The reaction on the Left to the Supreme Court's Hobby Lobby decision has been colorful if nothing else. When not urging that Hobby Lobby stores be burnt to the ground, some have urged organized F#!@-ins at the stores "in the glitter aisle." With commentary like this, they certainly do more harm to the cause of feminism than any Supreme Court decision could ever achieve. The fortunate thing is that people like Amanda Marcotte, Jessica Valenti and Sandra Fluke will eventually fade into obscurity after their 15 minutes of fame in 140 characters or less.
Moving by these attacks by what amounts to no-bodies, an article by Sally Kohn of the Daily Beast seems to sum up much of the misplaced reaction on the Left. Thus, it is best to parse some of her words and thinking that finds it way into other Leftist publications and commentary. She states:
...in a free and secular society, birth control is about medicine and science and personal health, not religion.
Whether this is a "secular" society can be debated. We certainly know that the Left wished it was so in their Utopian ideal. And if it is, then why the fear of religion? This goes to the heart of Leftist thought: people cannot have heartfelt religious beliefs. It is a foreign notion to them. Part of those beliefs may be when human life begins and for some it is when an egg is fertilized. Because that belief is foreign, it is dismissed as "anti-scientific."
She spends some time talking about junk science and dismisses the notion of "abortificents." A simple visit to Wikipedia reveals that they very much exist and have been around for quite some time. The active ingredients in the drugs in question here are pharmacologically identical to or very similar to those used in medical abortions. Her views illustrate the blurring of lines on the Left where abortificent equals contraception. One prevents; one kills. But then again to many on the Left abortion itself is contraception.
Then she states:
And yet the majority opinion held that corporations are "persons" under the Religious Freedom restoration Act (RFRA)! That's huge!
Three points here. First, lose the use of the exclamation points. Second, under the RFRA according to Alito's opinion, "closely held" corporations are covered by this decision, not all corporations. Third, if Ms. Kohn listened to or read the oral argument, it was the government that opened the corporate "personhood" can of worms. They argued and agreed that corporations could have a racial character, or a race, and thus be subjected to racial discrimination laws. If a corporation can have a "race," why can it not have religious beliefs? The answer is the Left's animus towards religion in general.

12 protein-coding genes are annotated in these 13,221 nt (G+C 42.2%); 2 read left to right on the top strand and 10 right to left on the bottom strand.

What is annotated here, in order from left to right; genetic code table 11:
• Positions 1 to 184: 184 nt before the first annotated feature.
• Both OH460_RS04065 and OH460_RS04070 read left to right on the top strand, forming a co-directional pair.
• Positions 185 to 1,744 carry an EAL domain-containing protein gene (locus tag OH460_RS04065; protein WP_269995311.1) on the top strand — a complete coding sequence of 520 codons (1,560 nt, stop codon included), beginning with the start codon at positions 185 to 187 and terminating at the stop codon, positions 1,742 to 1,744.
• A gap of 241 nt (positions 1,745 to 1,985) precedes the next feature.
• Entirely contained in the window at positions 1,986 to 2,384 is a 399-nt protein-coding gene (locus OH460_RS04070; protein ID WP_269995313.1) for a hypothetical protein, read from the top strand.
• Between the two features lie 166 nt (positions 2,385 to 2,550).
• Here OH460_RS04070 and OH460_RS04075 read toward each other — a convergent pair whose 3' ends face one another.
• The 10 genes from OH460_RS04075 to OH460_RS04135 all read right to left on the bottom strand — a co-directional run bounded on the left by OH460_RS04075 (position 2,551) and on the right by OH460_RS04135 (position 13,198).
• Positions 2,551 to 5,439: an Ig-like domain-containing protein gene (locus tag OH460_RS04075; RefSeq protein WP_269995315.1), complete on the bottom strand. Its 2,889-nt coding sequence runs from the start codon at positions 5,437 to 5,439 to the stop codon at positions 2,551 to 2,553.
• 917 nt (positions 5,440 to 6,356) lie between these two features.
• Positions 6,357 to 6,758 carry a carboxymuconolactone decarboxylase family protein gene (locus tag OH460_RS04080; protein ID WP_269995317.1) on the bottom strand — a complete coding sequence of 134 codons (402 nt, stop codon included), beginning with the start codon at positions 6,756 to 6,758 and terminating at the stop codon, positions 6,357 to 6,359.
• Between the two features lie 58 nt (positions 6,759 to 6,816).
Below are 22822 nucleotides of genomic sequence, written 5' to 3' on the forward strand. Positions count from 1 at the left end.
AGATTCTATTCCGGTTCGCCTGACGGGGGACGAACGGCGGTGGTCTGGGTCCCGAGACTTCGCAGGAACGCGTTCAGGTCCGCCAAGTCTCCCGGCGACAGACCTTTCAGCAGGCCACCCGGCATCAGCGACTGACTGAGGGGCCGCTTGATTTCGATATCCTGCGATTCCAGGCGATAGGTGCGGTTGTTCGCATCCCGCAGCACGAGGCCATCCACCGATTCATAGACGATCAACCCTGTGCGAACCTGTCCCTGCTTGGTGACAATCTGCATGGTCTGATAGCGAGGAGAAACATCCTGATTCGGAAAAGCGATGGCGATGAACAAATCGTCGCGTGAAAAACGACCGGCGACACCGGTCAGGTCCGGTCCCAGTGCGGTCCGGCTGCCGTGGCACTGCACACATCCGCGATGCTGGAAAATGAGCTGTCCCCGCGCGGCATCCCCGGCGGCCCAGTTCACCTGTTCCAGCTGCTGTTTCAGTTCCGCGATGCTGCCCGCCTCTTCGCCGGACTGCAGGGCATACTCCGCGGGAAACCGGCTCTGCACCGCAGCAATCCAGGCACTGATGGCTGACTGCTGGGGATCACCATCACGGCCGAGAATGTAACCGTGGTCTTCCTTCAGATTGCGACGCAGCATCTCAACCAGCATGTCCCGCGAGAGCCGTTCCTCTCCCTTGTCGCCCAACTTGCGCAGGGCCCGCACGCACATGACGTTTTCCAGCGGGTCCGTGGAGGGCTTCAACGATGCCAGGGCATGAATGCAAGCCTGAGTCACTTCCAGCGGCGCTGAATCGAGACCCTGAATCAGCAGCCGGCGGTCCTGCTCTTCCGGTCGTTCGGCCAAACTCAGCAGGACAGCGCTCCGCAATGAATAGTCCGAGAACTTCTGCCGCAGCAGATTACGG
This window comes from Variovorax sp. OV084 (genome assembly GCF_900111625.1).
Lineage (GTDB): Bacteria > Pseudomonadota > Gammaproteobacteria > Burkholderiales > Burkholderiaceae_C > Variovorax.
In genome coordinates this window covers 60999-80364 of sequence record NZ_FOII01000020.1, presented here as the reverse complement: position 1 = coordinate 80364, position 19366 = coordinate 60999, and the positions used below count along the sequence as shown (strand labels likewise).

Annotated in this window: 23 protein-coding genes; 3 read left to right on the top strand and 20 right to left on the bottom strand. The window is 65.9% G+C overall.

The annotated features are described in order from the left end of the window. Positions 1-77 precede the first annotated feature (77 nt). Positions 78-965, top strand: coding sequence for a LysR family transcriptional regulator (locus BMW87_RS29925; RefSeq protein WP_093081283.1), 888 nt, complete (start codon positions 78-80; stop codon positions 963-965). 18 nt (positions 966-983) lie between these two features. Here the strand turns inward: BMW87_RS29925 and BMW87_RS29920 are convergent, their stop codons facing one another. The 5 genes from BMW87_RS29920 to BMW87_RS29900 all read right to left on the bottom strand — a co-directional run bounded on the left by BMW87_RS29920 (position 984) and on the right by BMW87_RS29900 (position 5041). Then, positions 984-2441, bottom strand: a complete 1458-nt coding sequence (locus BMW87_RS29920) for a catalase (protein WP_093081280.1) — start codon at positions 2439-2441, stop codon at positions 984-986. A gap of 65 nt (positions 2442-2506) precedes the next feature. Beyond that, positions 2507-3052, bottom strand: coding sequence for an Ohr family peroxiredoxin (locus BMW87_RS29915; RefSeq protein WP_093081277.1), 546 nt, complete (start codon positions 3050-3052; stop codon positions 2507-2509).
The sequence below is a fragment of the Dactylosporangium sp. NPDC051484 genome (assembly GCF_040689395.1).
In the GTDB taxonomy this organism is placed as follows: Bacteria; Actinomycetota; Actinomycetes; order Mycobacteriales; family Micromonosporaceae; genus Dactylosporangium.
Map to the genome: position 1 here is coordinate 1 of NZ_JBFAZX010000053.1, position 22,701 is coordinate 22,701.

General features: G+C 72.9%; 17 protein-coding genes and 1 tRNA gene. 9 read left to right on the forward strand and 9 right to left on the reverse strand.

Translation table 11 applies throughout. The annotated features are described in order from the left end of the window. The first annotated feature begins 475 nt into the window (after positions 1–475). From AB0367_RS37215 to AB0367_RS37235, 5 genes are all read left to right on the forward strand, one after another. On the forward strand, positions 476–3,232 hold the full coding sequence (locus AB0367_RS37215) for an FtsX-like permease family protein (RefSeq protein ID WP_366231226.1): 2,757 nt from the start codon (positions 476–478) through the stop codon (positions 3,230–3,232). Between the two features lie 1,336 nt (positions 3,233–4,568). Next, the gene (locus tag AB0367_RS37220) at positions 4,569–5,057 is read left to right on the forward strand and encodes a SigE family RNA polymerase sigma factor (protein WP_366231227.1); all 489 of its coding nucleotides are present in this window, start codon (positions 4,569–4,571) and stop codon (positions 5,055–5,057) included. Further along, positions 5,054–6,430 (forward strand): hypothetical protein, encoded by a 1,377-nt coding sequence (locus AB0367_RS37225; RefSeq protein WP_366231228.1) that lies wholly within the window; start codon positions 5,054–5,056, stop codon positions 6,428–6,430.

After going on a tangential tirade about Citizens United and income inequality (??), this self-professed expert in religious freedom asserts:
Moreover, this case is a perversion of religious freedom. our value of religious freedom and tolerance were meant to protect individuals from the tyranny of government and business.
Having read the Bill of Rights and historical documents related to them, I do not believe our Founders were particularly concerned about the "tyranny of business." Now, the tyranny of the government is a different story. The government cannot impose a secular belief upon a religious belief to the point of subordination except in very rare cases. Even then, the least restrictive means must be employed. As the Kennedy concurrence makes clear, the government failed to clear this basic constitutional hurdle. Kohn's anger and talk of tyranny is misplaced. It is not the tyranny of Hobby Lobby forcing their beliefs on employees; it is the tyranny of the government forcing their beliefs on Hobby Lobby. They are expected to lay aside their religious beliefs for the good of Obamacare.
The owners of Hobby Lobby or Conestoga Wood cannot be allowed to impose their religious beliefs on their employees.
How sad the debate has become that opposition to four drugs in a prescription plan is now an imposition of religious beliefs on employees. Enough said about this nonsense.
Then finally, she trots out the slippery slope argument which is based on ignorance of the opinion:
Under such a ruling its not far-fetched to imagine companies...claiming religious exemptions for refusing to serve gay customers or denying health insurance coverage to the multi-racial child of an employee. In fact, what would stop corporations from saying their religion makes them opposed to taxes, or obeying environmental regulations, or you name it?
"In fact," the opinion says so. It stops at the so-called contraception mandate in the Affordable Care Act. Period! Secondly, there are a host of other laws that corporations- closely-held, publicly traded and everything in between- must obey involving discrimination regardless of religious belief, although one could argue that religious organizations themselves may have some leeway. So, Hobby Lobby is going to serve her hypothetical gay customer and cover her hypothetical multi-racial child with a health care plan. The mother of that child will also have access to over 16 contraceptive prescriptions under Hobby Lobby's plan. And one can bet that Hobby Lobby properly disposes of their trash and recycles besides paying their taxes on a yearly basis. Regardless, in anticipation of these silly slippery slope arguments, the opinion makes great strides to address them.
Even the "reasoned" voices on the Left are full of ridiculous "the sky is falling" rhetoric and hyperbole. Maybe they should all just retire to the glitter aisle.